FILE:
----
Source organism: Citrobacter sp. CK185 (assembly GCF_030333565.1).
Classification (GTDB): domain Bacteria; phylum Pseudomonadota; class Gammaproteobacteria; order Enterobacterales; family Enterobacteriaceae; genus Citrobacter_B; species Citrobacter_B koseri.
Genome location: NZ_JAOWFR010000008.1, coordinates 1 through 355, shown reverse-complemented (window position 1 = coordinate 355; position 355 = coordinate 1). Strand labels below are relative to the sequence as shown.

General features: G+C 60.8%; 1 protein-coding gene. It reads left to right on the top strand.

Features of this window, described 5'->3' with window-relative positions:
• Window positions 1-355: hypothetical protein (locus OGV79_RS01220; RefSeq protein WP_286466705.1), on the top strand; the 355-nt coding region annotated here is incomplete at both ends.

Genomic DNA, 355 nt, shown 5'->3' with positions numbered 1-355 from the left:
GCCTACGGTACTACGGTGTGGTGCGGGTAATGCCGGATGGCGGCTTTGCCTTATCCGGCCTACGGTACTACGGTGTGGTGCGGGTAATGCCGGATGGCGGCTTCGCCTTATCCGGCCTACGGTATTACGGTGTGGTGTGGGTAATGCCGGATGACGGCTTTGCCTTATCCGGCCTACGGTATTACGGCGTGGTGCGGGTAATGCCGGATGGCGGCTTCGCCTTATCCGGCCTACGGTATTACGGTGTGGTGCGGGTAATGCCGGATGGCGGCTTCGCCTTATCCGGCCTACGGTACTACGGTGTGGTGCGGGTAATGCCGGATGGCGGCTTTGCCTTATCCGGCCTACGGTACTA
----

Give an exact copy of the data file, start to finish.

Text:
Source organism: Citrobacter sp. CK185 (assembly GCF_030333565.1).
Classification (GTDB): domain Bacteria; phylum Pseudomonadota; class Gammaproteobacteria; order Enterobacterales; family Enterobacteriaceae; genus Citrobacter_B; species Citrobacter_B koseri.
Genome location: NZ_JAOWFR010000008.1, coordinates 1 through 355, shown reverse-complemented (window position 1 = coordinate 355; position 355 = coordinate 1). Strand labels below are relative to the sequence as shown.

General features: G+C 60.8%; 1 protein-coding gene. It reads left to right on the top strand.

Features of this window, described 5'->3' with window-relative positions:
• Window positions 1-355: hypothetical protein (locus OGV79_RS01220; RefSeq protein WP_286466705.1), on the top strand; the 355-nt coding region annotated here is incomplete at both ends.

Genomic DNA, 355 nt, shown 5'->3' with positions numbered 1-355 from the left:
GCCTACGGTACTACGGTGTGGTGCGGGTAATGCCGGATGGCGGCTTTGCCTTATCCGGCCTACGGTACTACGGTGTGGTGCGGGTAATGCCGGATGGCGGCTTCGCCTTATCCGGCCTACGGTATTACGGTGTGGTGTGGGTAATGCCGGATGACGGCTTTGCCTTATCCGGCCTACGGTATTACGGCGTGGTGCGGGTAATGCCGGATGGCGGCTTCGCCTTATCCGGCCTACGGTATTACGGTGTGGTGCGGGTAATGCCGGATGGCGGCTTCGCCTTATCCGGCCTACGGTACTACGGTGTGGTGCGGGTAATGCCGGATGGCGGCTTTGCCTTATCCGGCCTACGGTACTA